As a contractor who never really saw the “good times”, the category M clawbacks have been immensely tough on our business. The recent announcement that the current clawback is finally ending after almost three years has been somewhat welcome news.
By a quick calculation – dividing £10 million by the 11,500 pharmacies in England – this would result in £870 extra per month for each pharmacy, if the sum was distributed evenly. However, realistically, this won’t be the case, as it will depend on which generics pharmacies use, and the volumes they dispense.
With some trepidation, I assume all contractors will see a small increase. However, I don’t think we will suddenly be jumping for joy, as the drastic funding cuts have taken their toll on every single contractor. I’m not going to invest in a state-of-the-art robot just yet.
It’s worth noting the minimum wage will go up around the same time, by 4.9% to £8.21 per hour. For an average pharmacy, with the equivalent of two full-time staff, this will take a fair chunk of the ‘extra money’.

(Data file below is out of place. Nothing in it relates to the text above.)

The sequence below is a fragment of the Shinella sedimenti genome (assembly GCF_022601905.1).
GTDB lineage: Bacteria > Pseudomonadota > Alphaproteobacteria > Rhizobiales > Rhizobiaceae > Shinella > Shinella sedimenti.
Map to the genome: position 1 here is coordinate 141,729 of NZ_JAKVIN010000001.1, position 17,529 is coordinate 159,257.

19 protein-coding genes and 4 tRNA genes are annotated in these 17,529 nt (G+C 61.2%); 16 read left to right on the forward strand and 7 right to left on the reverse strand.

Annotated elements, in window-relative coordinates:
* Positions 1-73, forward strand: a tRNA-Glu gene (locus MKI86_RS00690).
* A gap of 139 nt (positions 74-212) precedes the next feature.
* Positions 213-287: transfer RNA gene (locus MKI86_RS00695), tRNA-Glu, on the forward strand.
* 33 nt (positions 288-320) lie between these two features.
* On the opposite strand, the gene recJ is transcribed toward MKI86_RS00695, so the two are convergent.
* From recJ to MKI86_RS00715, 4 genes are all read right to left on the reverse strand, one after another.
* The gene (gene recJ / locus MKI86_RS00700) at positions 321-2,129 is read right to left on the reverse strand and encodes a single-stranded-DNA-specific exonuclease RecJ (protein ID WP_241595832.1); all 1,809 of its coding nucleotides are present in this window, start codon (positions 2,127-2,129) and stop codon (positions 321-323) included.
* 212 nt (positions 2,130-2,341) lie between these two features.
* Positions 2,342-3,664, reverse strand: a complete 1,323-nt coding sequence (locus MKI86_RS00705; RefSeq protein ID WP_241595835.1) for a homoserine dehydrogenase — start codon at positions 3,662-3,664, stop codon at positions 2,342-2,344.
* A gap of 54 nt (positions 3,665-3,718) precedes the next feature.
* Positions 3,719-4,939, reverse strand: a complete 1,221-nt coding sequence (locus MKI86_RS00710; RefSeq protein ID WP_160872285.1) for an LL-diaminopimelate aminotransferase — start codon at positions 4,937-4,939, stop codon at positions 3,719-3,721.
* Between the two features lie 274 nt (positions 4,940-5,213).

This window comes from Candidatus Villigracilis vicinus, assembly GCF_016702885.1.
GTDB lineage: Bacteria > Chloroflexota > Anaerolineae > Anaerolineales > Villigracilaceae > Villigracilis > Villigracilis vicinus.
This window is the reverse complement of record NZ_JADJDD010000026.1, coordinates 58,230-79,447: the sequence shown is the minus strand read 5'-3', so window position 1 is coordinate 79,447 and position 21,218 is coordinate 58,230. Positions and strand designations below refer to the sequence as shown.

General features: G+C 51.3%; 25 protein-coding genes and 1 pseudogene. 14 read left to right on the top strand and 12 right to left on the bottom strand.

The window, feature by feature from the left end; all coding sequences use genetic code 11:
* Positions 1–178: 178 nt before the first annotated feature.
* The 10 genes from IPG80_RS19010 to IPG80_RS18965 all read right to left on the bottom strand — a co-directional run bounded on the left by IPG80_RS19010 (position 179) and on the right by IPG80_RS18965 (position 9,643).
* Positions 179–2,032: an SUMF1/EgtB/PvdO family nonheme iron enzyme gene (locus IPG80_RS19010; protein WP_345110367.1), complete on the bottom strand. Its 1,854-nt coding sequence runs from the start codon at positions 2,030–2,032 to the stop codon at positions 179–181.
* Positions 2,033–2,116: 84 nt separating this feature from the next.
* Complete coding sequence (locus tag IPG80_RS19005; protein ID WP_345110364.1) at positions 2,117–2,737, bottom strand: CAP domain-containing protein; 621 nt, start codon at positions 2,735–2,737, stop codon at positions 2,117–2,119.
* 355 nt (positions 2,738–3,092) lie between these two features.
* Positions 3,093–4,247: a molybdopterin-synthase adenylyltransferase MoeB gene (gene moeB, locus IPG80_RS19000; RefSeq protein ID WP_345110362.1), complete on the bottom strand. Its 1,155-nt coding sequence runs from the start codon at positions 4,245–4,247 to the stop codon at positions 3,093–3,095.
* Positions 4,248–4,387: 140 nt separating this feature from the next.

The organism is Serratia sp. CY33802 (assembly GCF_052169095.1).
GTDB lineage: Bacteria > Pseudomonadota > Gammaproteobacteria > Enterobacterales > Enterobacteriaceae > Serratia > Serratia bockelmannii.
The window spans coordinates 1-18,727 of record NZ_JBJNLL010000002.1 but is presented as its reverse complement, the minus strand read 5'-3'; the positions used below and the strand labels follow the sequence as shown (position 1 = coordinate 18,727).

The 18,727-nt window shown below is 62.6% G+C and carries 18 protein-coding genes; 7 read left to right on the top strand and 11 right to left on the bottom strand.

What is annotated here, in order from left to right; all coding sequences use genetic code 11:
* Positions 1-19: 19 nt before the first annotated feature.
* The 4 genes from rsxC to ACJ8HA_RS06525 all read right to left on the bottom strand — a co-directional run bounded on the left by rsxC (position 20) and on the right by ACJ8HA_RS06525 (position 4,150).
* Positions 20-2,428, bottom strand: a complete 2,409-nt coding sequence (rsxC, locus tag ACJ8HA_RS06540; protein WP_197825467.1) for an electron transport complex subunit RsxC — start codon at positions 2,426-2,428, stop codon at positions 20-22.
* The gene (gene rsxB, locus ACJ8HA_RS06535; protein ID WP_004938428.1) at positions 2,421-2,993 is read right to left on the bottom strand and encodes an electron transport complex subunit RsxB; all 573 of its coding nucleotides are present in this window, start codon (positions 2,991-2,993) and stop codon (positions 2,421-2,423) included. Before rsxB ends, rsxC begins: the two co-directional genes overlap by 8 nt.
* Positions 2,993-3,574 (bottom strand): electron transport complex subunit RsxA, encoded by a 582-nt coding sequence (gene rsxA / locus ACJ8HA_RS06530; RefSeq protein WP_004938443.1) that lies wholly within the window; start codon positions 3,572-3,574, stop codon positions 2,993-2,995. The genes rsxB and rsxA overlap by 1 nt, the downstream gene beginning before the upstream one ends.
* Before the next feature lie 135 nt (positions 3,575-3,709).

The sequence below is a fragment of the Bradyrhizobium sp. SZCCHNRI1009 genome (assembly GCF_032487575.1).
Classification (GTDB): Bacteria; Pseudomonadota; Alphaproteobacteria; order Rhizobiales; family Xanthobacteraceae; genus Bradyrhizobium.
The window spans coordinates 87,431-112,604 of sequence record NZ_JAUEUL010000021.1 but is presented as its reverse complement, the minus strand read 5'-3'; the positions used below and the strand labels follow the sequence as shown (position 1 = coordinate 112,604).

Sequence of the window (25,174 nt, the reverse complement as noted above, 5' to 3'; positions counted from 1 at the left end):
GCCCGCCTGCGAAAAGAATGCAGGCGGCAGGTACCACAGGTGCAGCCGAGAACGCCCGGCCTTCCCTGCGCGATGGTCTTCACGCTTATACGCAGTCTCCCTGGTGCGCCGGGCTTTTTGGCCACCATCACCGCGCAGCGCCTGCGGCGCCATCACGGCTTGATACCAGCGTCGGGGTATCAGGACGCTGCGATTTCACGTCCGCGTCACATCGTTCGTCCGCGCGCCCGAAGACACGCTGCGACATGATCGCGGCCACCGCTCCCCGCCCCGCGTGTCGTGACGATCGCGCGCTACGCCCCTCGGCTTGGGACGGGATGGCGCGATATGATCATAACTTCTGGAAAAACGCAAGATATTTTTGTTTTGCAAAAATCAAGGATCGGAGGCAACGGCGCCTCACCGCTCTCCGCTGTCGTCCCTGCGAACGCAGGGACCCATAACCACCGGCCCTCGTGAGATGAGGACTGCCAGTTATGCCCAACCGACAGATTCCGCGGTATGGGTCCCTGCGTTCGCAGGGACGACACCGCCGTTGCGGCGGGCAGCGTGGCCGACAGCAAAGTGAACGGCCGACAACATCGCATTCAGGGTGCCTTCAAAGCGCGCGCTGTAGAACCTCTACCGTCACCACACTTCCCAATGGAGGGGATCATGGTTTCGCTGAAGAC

Contractors have a high pain threshold
January was supposed to be the toughest month for contractors, but when things have been so bad for so long, you don’t really notice it getting even tougher. Contractors have a high pain threshold, and I think we’ve proved that well.
We bear the brunt of all locums thinking we are rich (when we get richer, so will they), the Department of Health and Social Care (DH) thinking we have milked the system (entirely unfair on contractors who have worked honestly and so hard), and patients wanting the same service they’ve always had (impossible).
We’ve seen drastic staff cuts, empty shelves and problems with wholesaler bills for far too long. I’m hoping the new contract will be fair for all and help independent contractors cope with the demands of an ageing population. We all want to help with overall health outcomes, but we can’t do it for free.
The Contractor is an independent pharmacy owner in England